What makes a happy working mom?

December 6, 2017, Springer
Credit: Vera Kratochvil/Public Domain

A happy working mom feels competent in interacting with her child, experiences a sense of freedom and choice in her actions, while having a warm and affectionate relationship with her baby. She is also not too hard on herself about how she is faring as a mother. So says Katrijn Brenning of the University of Ghent in Belgium who led research that investigated what affects a working mother's sense of well-being. The study is published in Springer's Journal of Happiness Studies.

Brenning and her colleagues showed that a mother's sense of well-being drops when she feels inadequate, under pressure, and is alienated from her social circle by her efforts to get to work and be a good parent all at once. Her own baby's temperament has little influence on her sense of well-being, but having a more extrovert child does help some women to feel more positive about motherhood, and to be less hard on themselves.

"Our findings point to a complex interplay between parent and child characteristics in the prediction of maternal wellbeing," says Brenning.

The research team analyzed five days of diary entries made by 126 mothers after their ended and they had to leave their babies at a day-care facility for the first time. This tends to be a particularly stressful episode in the life of working mothers because it is often the first time that they are separated from their children. With maternity leave over, they also need to learn how to balance their work and family lives effectively.

Although the temperament of their children did not have much influence on the mothers' of well-being, Brenning says: "More positive perceptions of the child's temperament were found to buffer to some extent against the affective difficulties associated with a lack of need satisfaction, high need frustration and maternal self-criticism."

Brenning believes that in their interaction with their children, mothers should seek out experiences that also help to satisfy their own daily psychological needs. Mothers should not be too hard on themselves about how they are faring as a mother, search for activities with their baby that they enjoy, and create opportunities to spend with their offspring in a warm and affectionate way. The positive influence and energy this creates could be beneficial in that it allows to interact with their child in a more sensitive, patient, and positive fashion.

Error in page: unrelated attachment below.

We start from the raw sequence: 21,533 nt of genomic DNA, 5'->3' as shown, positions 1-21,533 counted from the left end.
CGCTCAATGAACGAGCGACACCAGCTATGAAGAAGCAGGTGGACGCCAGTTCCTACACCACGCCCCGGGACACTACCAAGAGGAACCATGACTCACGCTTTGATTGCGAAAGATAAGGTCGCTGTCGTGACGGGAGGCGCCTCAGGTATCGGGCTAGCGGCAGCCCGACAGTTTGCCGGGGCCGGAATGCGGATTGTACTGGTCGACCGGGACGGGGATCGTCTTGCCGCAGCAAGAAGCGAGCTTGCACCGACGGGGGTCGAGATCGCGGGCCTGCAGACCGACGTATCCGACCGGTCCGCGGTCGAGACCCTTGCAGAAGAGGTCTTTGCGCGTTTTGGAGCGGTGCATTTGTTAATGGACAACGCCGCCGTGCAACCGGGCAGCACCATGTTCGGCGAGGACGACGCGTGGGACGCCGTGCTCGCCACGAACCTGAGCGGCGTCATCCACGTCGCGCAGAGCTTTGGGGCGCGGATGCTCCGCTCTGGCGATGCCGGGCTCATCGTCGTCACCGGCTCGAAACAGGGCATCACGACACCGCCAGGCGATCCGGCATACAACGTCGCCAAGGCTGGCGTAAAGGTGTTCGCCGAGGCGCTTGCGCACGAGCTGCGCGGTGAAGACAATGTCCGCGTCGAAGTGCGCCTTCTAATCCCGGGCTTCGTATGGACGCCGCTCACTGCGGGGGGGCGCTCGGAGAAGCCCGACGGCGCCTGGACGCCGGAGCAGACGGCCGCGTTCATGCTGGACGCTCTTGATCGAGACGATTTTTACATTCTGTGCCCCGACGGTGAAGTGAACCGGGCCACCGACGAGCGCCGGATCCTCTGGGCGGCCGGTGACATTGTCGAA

The researchers also believe that clinical counsellors should highlight to their female patients how important it is to ensure that their own psychological needs are met, amid the pressures of motherhood and work.

"Need frustration relates to daily distress and to more cold and intrusive parent-child interactions," she says.

The findings highlight how difficult it is for women whose personalities tend to veer towards the depressive and the self-critical to adjust to parenthood. Brenning therefore thinks that prevention and intervention strategies should be in place to help such women cope in their first few months of parenthood.

Explore further: Family factors may influence a child's temperament

More information: Katrijn Brenning et al, Ups and Downs in the Joy of Motherhood: Maternal Well-Being as a Function of Psychological Needs, Personality, and Infant Temperament, Journal of Happiness Studies (2017). DOI: 10.1007/s10902-017-9936-0

Related Stories